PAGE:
whose expense these norms are being enforced. My chapter responds to the following questions: How is mid-20th century liberalism in tandem with White citizenry? Does liberalism embody a global manifestation of White citizenship? In what ways does liberalism impede the progress of Black unification? Finally, how does liberalism bear resemblance to colonialism? In chapter one we recall that White citizenry predicates itself on norms based in Whiteness , (i.e. hard work, education, high socioeconomic status). Similarly, liberalism comprises of democratic, capitalist, and human rights values. Both systems determine the acceptance of a minority group or nation-state, given that they follow the aforementioned paradigms . Using Ghana as a case study to delve into Kwame Nkrumah’s Pan-African leadership, I argue that liberalism is an ideology rooted in colonialism and serves as a global index of White citizenship . Its disruption of transatlantic Black unification efforts further relies on three elements: primitivism, patronization, and the manipulation of power. In the course of this chapter, I first trace the damaging outcomes colonialism induced within Ghana’s infrastructure. I subsequently discuss the role that late Ghanaian leader Kwame Nkrumah played in buttressing the Pan-African Movement and how Pan-African efforts were curbed by liberal agendas within international politics. Finally, I explain the similarities that modern liberal ideology shares with White citizenry and recapitulates colonial iniquities. If we consider that liberalism resembles colonialism, which ignited calamities within Ghana’s infrastructure, it would then hold that liberal ideology is non-ideal for all nation-states and operates to homogenize the rest of the international community according to Western tradition. Pan-Africanism’s Black unification agenda would thus stand in opposition to an empire of Western governance that has been solidified by colonial conquest. Remembering that antiBlackness works to sustain White supremacy by degrading Black culture, we must then recognize that anti- Blackness and White citizenry function globally through liberalism . We must further recognize that liberalism is an ideology fueled with self-interests that enhance the authority of the West at the expense of nations who refuse Western paradigms . Ghana’s Pan-African Movement, which represented historic collaboration between Africans and African Americans, challenged such paradigms and thus became a target for the West. Attached to various meanings and agendas, liberalism on the one hand is perceived as a progressively humanitarian endeavor whose mission is to bestow peace and democracy unto states in extreme turmoil. On the other hand, liberalism is viewed as a homogenizing scheme, seeking to maintain the global power and selfinterests of Western entities.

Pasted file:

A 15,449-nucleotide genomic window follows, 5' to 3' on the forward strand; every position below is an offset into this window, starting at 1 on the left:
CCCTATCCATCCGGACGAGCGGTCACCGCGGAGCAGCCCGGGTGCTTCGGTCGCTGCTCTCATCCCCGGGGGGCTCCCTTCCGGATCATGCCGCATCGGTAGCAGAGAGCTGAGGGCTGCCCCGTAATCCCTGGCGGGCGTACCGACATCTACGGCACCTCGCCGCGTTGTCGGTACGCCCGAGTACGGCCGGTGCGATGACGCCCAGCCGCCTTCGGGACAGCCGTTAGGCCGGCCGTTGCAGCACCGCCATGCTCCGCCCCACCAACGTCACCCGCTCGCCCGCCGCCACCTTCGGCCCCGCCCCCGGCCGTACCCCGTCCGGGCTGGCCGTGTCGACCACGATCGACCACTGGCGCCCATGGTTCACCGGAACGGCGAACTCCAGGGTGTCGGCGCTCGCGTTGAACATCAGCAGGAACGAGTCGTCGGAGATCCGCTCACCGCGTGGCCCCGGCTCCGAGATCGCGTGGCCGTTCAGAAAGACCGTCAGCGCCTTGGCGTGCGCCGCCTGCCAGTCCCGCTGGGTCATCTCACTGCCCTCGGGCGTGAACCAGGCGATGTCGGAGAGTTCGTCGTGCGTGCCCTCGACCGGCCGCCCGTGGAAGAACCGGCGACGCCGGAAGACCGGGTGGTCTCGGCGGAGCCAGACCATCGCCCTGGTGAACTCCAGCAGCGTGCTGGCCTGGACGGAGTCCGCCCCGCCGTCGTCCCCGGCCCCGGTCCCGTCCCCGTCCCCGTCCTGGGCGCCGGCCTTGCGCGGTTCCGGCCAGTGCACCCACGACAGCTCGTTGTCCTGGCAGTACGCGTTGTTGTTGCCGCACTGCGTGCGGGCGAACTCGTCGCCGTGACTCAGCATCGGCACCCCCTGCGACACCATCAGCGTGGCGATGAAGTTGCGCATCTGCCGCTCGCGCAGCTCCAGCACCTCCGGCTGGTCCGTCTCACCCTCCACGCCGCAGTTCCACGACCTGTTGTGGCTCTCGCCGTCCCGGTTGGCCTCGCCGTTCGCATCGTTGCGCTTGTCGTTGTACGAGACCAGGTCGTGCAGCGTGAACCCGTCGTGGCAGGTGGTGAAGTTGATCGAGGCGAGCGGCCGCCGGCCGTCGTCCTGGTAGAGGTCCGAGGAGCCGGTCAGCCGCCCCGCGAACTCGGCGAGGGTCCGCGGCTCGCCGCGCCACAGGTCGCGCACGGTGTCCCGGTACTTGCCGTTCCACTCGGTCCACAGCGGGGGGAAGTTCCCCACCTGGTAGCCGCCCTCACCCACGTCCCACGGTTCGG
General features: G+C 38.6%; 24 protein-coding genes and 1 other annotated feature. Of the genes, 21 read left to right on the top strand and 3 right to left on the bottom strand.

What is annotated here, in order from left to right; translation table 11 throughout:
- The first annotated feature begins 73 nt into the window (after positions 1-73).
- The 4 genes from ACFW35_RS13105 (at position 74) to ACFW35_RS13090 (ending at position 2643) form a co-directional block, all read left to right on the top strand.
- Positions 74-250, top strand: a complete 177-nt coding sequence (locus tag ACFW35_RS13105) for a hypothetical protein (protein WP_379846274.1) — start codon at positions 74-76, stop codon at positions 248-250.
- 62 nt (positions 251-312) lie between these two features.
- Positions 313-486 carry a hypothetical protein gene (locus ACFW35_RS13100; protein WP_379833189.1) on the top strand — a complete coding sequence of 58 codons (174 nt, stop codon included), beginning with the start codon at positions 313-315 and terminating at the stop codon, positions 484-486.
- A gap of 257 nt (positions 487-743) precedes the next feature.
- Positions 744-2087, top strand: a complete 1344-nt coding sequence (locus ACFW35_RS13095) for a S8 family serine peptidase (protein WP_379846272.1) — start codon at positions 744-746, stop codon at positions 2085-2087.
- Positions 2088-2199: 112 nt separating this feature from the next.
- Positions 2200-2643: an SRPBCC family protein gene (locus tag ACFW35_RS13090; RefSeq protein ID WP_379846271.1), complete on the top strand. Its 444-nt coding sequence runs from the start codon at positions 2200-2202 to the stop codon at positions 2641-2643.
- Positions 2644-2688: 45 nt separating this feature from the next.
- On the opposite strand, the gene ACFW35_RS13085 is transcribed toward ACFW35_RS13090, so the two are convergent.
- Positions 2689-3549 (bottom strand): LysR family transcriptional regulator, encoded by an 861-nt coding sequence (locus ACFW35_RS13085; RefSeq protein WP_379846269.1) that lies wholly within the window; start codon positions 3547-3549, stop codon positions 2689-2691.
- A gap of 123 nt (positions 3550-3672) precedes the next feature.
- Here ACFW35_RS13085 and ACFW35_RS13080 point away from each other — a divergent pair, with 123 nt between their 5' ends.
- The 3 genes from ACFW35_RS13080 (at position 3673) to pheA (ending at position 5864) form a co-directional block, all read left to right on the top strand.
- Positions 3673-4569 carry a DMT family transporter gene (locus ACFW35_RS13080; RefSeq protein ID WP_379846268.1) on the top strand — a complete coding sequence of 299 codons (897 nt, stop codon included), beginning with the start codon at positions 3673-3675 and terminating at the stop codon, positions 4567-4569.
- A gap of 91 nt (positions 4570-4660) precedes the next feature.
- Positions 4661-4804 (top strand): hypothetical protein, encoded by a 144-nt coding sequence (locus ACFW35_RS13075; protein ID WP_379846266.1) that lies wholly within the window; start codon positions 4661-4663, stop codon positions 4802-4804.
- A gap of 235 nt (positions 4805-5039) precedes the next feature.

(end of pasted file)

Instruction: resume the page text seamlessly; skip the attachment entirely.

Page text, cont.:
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- Winter '16
- Jeff Hannan
- World War II, Greater East Asia Co-Prosperity Sphere